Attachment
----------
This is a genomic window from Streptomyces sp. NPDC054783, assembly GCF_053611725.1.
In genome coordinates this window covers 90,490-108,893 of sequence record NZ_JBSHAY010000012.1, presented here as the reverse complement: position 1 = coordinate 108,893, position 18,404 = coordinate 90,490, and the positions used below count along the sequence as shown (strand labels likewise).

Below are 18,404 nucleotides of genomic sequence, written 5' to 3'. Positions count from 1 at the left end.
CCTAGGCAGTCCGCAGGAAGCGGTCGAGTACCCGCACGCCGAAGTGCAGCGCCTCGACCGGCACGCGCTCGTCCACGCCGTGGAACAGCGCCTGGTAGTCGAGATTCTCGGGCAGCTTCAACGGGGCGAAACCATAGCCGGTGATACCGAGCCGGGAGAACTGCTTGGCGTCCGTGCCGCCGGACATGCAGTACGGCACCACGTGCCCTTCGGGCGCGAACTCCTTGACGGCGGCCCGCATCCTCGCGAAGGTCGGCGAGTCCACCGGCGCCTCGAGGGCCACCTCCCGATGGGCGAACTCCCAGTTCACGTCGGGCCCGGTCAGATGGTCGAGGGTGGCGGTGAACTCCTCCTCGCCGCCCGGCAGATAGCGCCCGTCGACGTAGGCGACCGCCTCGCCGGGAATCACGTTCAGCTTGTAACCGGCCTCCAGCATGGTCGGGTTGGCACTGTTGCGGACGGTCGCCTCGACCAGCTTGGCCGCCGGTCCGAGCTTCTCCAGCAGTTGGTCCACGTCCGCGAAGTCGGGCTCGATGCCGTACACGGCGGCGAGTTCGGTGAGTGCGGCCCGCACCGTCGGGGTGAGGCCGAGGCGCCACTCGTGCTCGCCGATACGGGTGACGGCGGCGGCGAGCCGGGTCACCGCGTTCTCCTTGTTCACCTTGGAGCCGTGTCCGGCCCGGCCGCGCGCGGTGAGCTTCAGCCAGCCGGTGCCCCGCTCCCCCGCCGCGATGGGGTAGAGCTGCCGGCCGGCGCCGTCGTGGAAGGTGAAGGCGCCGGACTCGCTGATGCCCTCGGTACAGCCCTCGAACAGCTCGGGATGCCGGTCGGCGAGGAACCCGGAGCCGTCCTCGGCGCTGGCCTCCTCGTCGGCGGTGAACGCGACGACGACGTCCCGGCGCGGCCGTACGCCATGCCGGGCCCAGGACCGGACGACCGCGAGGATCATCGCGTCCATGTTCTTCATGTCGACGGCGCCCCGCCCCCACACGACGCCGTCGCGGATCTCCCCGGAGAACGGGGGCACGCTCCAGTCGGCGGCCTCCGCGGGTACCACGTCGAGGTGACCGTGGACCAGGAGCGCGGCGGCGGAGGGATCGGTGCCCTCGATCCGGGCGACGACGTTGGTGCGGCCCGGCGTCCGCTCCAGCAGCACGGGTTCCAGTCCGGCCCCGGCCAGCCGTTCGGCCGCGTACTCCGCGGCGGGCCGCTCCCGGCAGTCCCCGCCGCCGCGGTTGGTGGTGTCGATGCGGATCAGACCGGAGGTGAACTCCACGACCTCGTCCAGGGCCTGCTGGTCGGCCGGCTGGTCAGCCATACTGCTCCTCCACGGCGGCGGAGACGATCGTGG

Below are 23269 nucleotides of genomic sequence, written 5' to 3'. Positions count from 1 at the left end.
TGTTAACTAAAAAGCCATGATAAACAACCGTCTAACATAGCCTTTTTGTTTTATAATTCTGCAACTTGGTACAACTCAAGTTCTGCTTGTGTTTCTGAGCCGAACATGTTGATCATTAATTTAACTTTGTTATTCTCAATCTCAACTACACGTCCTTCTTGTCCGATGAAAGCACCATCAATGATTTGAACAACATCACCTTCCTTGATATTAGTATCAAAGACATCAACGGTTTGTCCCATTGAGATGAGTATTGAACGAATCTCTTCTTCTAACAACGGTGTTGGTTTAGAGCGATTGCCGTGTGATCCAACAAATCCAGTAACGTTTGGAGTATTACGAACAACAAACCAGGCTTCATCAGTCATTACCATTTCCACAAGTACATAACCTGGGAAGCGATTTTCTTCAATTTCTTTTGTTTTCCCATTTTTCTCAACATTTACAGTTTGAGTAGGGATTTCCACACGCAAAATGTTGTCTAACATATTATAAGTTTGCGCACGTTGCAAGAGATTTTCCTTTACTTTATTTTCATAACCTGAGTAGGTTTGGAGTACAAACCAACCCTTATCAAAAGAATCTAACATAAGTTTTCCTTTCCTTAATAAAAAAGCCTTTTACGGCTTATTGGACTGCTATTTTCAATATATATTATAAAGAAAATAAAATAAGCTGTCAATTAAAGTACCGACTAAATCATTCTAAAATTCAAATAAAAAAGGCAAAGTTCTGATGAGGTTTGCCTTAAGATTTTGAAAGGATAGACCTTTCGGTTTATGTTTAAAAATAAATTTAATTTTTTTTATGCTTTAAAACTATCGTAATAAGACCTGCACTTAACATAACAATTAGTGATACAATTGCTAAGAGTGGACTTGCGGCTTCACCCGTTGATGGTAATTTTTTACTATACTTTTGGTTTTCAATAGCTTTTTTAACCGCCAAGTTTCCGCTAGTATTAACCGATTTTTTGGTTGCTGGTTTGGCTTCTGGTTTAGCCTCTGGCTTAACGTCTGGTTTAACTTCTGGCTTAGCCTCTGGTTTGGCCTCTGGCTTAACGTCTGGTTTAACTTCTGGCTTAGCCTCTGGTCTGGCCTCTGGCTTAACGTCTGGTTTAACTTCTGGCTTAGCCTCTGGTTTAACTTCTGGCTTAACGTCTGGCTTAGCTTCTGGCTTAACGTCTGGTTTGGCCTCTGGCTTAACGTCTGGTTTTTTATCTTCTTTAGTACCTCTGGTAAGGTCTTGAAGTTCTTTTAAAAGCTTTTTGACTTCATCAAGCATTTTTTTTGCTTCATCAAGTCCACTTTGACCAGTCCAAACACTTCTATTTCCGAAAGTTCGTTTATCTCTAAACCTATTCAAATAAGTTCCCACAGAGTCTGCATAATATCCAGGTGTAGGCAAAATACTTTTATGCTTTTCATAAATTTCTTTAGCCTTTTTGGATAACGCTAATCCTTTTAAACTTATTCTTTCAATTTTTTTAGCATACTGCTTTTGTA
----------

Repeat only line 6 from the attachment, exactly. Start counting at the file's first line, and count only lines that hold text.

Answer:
TGTTAACTAAAAAGCCATGATAAACAACCGTCTAACATAGCCTTTTTGTTTTATAATTCTGCAACTTGGTACAACTCAAGTTCTGCTTGTGTTTCTGAGCCGAACATGTTGATCATTAATTTAACTTTGTTATTCTCAATCTCAACTACACGTCCTTCTTGTCCGATGAAAGCACCATCAATGATTTGAACAACATCACCTTCCTTGATATTAGTATCAAAGACATCAACGGTTTGTCCCATTGAGATGAGTATTGAACGAATCTCTTCTTCTAACAACGGTGTTGGTTTAGAGCGATTGCCGTGTGATCCAACAAATCCAGTAACGTTTGGAGTATTACGAACAACAAACCAGGCTTCATCAGTCATTACCATTTCCACAAGTACATAACCTGGGAAGCGATTTTCTTCAATTTCTTTTGTTTTCCCATTTTTCTCAACATTTACAGTTTGAGTAGGGATTTCCACACGCAAAATGTTGTCTAACATATTATAAGTTTGCGCACGTTGCAAGAGATTTTCCTTTACTTTATTTTCATAACCTGAGTAGGTTTGGAGTACAAACCAACCCTTATCAAAAGAATCTAACATAAGTTTTCCTTTCCTTAATAAAAAAGCCTTTTACGGCTTATTGGACTGCTATTTTCAATATATATTATAAAGAAAATAAAATAAGCTGTCAATTAAAGTACCGACTAAATCATTCTAAAATTCAAATAAAAAAGGCAAAGTTCTGATGAGGTTTGCCTTAAGATTTTGAAAGGATAGACCTTTCGGTTTATGTTTAAAAATAAATTTAATTTTTTTTATGCTTTAAAACTATCGTAATAAGACCTGCACTTAACATAACAATTAGTGATACAATTGCTAAGAGTGGACTTGCGGCTTCACCCGTTGATGGTAATTTTTTACTATACTTTTGGTTTTCAATAGCTTTTTTAACCGCCAAGTTTCCGCTAGTATTAACCGATTTTTTGGTTGCTGGTTTGGCTTCTGGTTTAGCCTCTGGCTTAACGTCTGGTTTAACTTCTGGCTTAGCCTCTGGTTTGGCCTCTGGCTTAACGTCTGGTTTAACTTCTGGCTTAGCCTCTGGTCTGGCCTCTGGCTTAACGTCTGGTTTAACTTCTGGCTTAGCCTCTGGTTTAACTTCTGGCTTAACGTCTGGCTTAGCTTCTGGCTTAACGTCTGGTTTGGCCTCTGGCTTAACGTCTGGTTTTTTATCTTCTTTAGTACCTCTGGTAAGGTCTTGAAGTTCTTTTAAAAGCTTTTTGACTTCATCAAGCATTTTTTTTGCTTCATCAAGTCCACTTTGACCAGTCCAAACACTTCTATTTCCGAAAGTTCGTTTATCTCTAAACCTATTCAAATAAGTTCCCACAGAGTCTGCATAATATCCAGGTGTAGGCAAAATACTTTTATGCTTTTCATAAATTTCTTTAGCCTTTTTGGATAACGCTAATCCTTTTAAACTTATTCTTTCAATTTTTTTAGCATACTGCTTTTGTA